Instant Gratification. The desire to experience pleasure without delay, without worry, without thought. Each and every day we look at our phones, computers, or televisions sets, this craving is fed for a fleeting moment. With just a swipe of a finger, a click of a mouse, or a switch of the channel, we are promptly bombarded with an image designed to feed this desire. Although every person has their own set of unique preferences regarding what appeals to them, advertisers know what is most alluring to all of us. Sex. Power. Spectacle. Consequently, the majority of advertisements are 30-second displays of the crude and bizarre. Particularly, advertisements concerning consumer chocolate have followed the “crude and bizarre” blueprint quite religiously. Ignoring the factual and unsettling history of cacao production, many chocolate companies appeal to our lucrative need for instant gratification. Therefore, these chocolate advertisements—laced with undertones of racism and sexism—impede society’s progress towards equality in the name of profit.
Above is an advertisement created and promoted by Dove. Flipping through a magazine with this imagine occupying an entire page. As the standard vanilla-white pages skip by, one would catch your eye. An alluring, milk chocolate brown would jump out at you, piquing your interest. The distinction between “standard vanilla” white and “alluring, milk chocolate” brown is significant; in our present day, vanilla and chocolate serve as cultural metaphors for race (Martin, 2016). Thus, vanilla is to whiteness as chocolate is to blackness. Going a layer deeper, whiteness exemplifies the respected standard: purity, chastity, and regality. Yet, due to it’s ubiquity, whiteness is also old-fashioned, tepid, and boring. Boring, the one word that keeps advertisers up at night. Therefore, looking to stand out amongst the crowd, advertisers look for the polar opposite of whiteness: blackness. Blackness embodies desire, impurity, and sexuality, words that advertisers swear by. Thus, as the alluring colors of black and brown dominate the image, advertiser draws the reader in instantly.
The picture itself is of a black man, or rather a black man’s abdominal region. The man is faceless and nameless; his defining characteristic is his muscles, turning him into an awe-inspiring spectacle and nothing more. As detailed by Robertson (2010), this depiction of black men in the advertisement of chocolate products is not something novel. Throughout the history of cacao production and consumption, black men were used as spectacles, whether it be to display wealth or the exotic. Additionally, the man’s body appears to be caught in a brief flash of light, indicating that blackness enveloped his body the moment before. Once again, this is a ploy by the advertiser to emphasize the alluring elements within the image; what once was a silhouette is now something desirable. Furthermore, the space behind the man’s body is milk chocolate brown, as if to suggest that the man is made from chocolate. In sum, the color scheme and depiction used within this advertisement takes advantage of the racism inherent chocolate due to its production in Africa.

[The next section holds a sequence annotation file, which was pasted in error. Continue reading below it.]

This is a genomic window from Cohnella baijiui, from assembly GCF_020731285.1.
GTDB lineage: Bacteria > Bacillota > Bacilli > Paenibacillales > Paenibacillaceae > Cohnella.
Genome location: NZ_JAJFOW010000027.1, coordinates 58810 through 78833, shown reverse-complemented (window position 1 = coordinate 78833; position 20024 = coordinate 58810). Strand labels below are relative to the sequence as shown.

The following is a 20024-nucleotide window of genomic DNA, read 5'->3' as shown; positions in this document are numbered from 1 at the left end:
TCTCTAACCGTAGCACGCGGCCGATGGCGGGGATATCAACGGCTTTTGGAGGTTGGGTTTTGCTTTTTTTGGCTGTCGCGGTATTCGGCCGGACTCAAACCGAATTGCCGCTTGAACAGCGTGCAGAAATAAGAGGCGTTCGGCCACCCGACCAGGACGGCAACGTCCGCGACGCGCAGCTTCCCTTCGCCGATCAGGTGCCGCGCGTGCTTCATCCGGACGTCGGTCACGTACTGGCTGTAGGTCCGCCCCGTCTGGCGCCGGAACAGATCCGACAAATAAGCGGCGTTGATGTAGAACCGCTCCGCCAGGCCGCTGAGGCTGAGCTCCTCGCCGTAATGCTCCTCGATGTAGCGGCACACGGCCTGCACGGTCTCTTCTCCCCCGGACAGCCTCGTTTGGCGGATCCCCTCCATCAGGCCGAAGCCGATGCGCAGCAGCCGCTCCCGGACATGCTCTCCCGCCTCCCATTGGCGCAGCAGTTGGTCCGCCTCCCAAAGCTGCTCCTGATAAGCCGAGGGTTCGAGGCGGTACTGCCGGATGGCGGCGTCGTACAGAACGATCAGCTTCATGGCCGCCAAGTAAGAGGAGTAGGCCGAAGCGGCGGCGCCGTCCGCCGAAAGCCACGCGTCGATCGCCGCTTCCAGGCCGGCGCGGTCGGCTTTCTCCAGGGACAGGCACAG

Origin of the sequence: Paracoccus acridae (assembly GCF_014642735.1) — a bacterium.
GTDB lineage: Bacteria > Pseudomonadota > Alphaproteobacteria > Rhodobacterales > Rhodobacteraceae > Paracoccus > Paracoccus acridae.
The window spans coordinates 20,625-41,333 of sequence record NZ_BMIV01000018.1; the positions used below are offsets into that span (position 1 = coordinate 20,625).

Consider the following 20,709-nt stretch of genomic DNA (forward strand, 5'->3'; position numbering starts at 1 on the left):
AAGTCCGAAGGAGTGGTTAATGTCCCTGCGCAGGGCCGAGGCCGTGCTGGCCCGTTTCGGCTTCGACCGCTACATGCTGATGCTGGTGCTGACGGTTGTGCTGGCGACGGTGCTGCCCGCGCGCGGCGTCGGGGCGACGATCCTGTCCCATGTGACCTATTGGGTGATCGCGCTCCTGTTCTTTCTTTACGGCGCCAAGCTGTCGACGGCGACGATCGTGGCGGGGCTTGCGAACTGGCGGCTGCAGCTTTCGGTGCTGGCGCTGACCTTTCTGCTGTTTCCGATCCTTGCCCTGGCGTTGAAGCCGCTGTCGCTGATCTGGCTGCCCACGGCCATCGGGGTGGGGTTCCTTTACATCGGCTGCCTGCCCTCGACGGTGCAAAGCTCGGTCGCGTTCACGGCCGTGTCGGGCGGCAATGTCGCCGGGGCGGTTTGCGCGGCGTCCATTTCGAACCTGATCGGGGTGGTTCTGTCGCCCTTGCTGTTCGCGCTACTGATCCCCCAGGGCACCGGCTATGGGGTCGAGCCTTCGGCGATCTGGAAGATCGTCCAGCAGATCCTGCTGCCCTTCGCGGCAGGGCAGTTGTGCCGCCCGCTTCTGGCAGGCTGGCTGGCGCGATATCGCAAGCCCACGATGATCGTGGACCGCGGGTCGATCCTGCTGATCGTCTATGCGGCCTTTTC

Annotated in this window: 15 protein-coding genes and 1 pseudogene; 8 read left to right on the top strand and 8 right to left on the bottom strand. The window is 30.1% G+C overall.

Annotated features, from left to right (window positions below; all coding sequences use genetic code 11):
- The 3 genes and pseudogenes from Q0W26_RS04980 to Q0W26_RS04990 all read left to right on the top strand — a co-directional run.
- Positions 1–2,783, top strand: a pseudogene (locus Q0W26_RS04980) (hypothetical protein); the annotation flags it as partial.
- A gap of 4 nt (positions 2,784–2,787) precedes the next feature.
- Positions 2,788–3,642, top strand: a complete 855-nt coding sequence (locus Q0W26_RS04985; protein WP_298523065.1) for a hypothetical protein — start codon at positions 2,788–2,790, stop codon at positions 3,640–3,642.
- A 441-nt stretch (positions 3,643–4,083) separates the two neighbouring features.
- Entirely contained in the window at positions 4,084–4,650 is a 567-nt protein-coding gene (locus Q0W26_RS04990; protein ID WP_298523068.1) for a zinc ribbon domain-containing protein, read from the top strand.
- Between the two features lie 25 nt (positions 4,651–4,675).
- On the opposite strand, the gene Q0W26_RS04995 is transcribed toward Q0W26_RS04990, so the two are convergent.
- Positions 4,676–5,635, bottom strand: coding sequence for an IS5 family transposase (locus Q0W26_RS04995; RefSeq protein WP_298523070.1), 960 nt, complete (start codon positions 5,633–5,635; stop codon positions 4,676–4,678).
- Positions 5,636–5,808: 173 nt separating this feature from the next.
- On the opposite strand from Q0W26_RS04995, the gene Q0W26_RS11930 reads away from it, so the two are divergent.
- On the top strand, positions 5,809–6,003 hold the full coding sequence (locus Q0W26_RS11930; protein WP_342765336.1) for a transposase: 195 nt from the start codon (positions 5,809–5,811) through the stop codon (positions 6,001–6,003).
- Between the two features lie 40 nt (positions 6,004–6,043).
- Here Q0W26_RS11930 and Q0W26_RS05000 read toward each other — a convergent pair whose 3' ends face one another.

Finally, as if tacked on as an afterthought, a small image of the Dove product is accompanied by a faint tag line at the bottom of the image that reads “Six Pack that melts a girl’s heart. Dove chocolate.” In effect, Dove announces that its chocolate is for women and that the advertisement is meant to feed their desire for a muscular man that seduces her. Like the objectification of black men, the simplification of women in chocolate advertising is also indicated throughout history. As Kawash (2014) details, chocolate companies build their adverting campaigns on the stereotype that women “crave” certain products. This blatant sexism not only mocks the consumers of chocolate, but also its producers; many African women are involved in the cacao production process, so advertisements such as these both attack their ethnicity and gender.
In response to the Dove advertisement, I have created my own advertisement above. Gone are any elements of sexism, racism, or any other form of inequality. However, the advertisement still aims to draw the reader in, to feed their desire for instant gratification. At a glance, the reader notices friends grabbing out for something, laughing in the sand with their hands at full stretch. In short, it’s a spectacle, something advertiser strive to show as simply as possible. At closer inspection, the reader notices that the people are reaching for a bag of Dove chocolate. Thus, the advertisement connects friendship, fun and laughter with a desire to have Dove chocolate. Finally, at the top of image, a tag line that reads, “Just Remember, Sharing is Caring,” bringing home the message that chocolate brings people of all walks of life closer together. Such a messages coincides with society present path towards equality, rather than exploiting the history of inequality for profit.
Kawash, Samira. “Sex and Candy.” The New York Times. Web. 08 April 2016.
Martin, Carla. “AAS 119x Lecture 16: Race, ethnicity, gender, and class in chocolate advertisements.” Web. 08 April 2016.
Robertson, Emma. Chocolate, women, and empire: a social and cultural history. New York: Manchester University Press, 2009. 124-125. Print.
“Six Pack that Melts a Girl’s Heart.” 2007. Dove Chocolate, Mars Company. Web. 08 April 2016.
“Woman eating chocolate.” Web. 08 April 2016.